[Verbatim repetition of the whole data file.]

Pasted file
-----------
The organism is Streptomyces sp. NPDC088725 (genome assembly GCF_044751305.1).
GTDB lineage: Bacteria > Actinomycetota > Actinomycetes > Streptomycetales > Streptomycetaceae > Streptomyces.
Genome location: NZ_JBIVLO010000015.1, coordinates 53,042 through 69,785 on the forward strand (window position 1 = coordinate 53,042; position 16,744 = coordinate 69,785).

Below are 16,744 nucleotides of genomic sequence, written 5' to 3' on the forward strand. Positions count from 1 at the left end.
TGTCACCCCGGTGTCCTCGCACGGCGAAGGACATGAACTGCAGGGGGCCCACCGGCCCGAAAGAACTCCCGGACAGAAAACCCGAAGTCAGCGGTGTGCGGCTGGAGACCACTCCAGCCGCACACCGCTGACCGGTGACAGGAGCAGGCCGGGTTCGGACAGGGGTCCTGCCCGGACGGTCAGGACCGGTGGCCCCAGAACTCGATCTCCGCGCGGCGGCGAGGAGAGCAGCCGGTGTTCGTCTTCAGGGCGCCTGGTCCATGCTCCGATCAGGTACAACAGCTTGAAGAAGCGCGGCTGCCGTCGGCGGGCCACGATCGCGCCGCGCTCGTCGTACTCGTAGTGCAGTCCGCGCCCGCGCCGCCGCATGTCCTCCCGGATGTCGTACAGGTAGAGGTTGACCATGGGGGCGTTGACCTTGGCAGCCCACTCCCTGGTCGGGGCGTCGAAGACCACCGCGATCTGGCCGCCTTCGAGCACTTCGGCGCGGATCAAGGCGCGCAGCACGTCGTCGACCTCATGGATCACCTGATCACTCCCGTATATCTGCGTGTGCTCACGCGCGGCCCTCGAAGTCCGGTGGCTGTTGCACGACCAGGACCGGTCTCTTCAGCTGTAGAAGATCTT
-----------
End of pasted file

The organism is Streptomyces sp. NPDC088725 (genome assembly GCF_044751305.1).
GTDB lineage: Bacteria > Actinomycetota > Actinomycetes > Streptomycetales > Streptomycetaceae > Streptomyces.
Genome location: NZ_JBIVLO010000015.1, coordinates 53,042 through 69,785 on the forward strand (window position 1 = coordinate 53,042; position 16,744 = coordinate 69,785).

Below are 16,744 nucleotides of genomic sequence, written 5' to 3' on the forward strand. Positions count from 1 at the left end.
TGTCACCCCGGTGTCCTCGCACGGCGAAGGACATGAACTGCAGGGGGCCCACCGGCCCGAAAGAACTCCCGGACAGAAAACCCGAAGTCAGCGGTGTGCGGCTGGAGACCACTCCAGCCGCACACCGCTGACCGGTGACAGGAGCAGGCCGGGTTCGGACAGGGGTCCTGCCCGGACGGTCAGGACCGGTGGCCCCAGAACTCGATCTCCGCGCGGCGGCGAGGAGAGCAGCCGGTGTTCGTCTTCAGGGCGCCTGGTCCATGCTCCGATCAGGTACAACAGCTTGAAGAAGCGCGGCTGCCGTCGGCGGGCCACGATCGCGCCGCGCTCGTCGTACTCGTAGTGCAGTCCGCGCCCGCGCCGCCGCATGTCCTCCCGGATGTCGTACAGGTAGAGGTTGACCATGGGGGCGTTGACCTTGGCAGCCCACTCCCTGGTCGGGGCGTCGAAGACCACCGCGATCTGGCCGCCTTCGAGCACTTCGGCGCGGATCAAGGCGCGCAGCACGTCGTCGACCTCATGGATCACCTGATCACTCCCGTATATCTGCGTGTGCTCACGCGCGGCCCTCGAAGTCCGGTGGCTGTTGCACGACCAGGACCGGTCTCTTCAGCTGTAGAAGATCTT